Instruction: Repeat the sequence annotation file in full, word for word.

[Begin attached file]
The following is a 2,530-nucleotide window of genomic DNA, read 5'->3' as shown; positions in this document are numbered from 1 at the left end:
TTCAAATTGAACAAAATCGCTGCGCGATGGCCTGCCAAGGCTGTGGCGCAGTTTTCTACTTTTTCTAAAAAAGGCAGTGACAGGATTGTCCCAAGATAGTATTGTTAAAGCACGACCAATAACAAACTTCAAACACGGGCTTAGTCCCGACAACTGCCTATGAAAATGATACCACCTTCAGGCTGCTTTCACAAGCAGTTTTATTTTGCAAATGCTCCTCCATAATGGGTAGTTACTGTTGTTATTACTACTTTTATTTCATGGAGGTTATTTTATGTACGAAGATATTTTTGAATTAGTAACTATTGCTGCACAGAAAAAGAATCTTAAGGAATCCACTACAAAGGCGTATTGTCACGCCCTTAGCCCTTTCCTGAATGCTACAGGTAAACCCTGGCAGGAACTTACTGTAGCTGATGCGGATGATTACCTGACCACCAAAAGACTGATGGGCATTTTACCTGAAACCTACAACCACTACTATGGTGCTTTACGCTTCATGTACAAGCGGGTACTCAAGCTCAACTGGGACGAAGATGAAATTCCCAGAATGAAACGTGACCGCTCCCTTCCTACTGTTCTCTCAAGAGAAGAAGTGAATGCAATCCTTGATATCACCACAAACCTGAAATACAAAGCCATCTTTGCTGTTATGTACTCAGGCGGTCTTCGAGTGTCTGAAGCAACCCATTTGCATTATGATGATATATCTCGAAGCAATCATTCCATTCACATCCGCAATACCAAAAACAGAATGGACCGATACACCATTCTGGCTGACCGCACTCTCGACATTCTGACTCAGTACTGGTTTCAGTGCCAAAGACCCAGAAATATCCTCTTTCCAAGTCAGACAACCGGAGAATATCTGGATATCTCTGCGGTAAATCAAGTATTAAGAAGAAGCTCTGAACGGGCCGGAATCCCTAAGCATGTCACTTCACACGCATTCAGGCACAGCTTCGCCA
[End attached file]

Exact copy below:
The following is a 2,530-nucleotide window of genomic DNA, read 5'->3' as shown; positions in this document are numbered from 1 at the left end:
TTCAAATTGAACAAAATCGCTGCGCGATGGCCTGCCAAGGCTGTGGCGCAGTTTTCTACTTTTTCTAAAAAAGGCAGTGACAGGATTGTCCCAAGATAGTATTGTTAAAGCACGACCAATAACAAACTTCAAACACGGGCTTAGTCCCGACAACTGCCTATGAAAATGATACCACCTTCAGGCTGCTTTCACAAGCAGTTTTATTTTGCAAATGCTCCTCCATAATGGGTAGTTACTGTTGTTATTACTACTTTTATTTCATGGAGGTTATTTTATGTACGAAGATATTTTTGAATTAGTAACTATTGCTGCACAGAAAAAGAATCTTAAGGAATCCACTACAAAGGCGTATTGTCACGCCCTTAGCCCTTTCCTGAATGCTACAGGTAAACCCTGGCAGGAACTTACTGTAGCTGATGCGGATGATTACCTGACCACCAAAAGACTGATGGGCATTTTACCTGAAACCTACAACCACTACTATGGTGCTTTACGCTTCATGTACAAGCGGGTACTCAAGCTCAACTGGGACGAAGATGAAATTCCCAGAATGAAACGTGACCGCTCCCTTCCTACTGTTCTCTCAAGAGAAGAAGTGAATGCAATCCTTGATATCACCACAAACCTGAAATACAAAGCCATCTTTGCTGTTATGTACTCAGGCGGTCTTCGAGTGTCTGAAGCAACCCATTTGCATTATGATGATATATCTCGAAGCAATCATTCCATTCACATCCGCAATACCAAAAACAGAATGGACCGATACACCATTCTGGCTGACCGCACTCTCGACATTCTGACTCAGTACTGGTTTCAGTGCCAAAGACCCAGAAATATCCTCTTTCCAAGTCAGACAACCGGAGAATATCTGGATATCTCTGCGGTAAATCAAGTATTAAGAAGAAGCTCTGAACGGGCCGGAATCCCTAAGCATGTCACTTCACACGCATTCAGGCACAGCTTCGCCA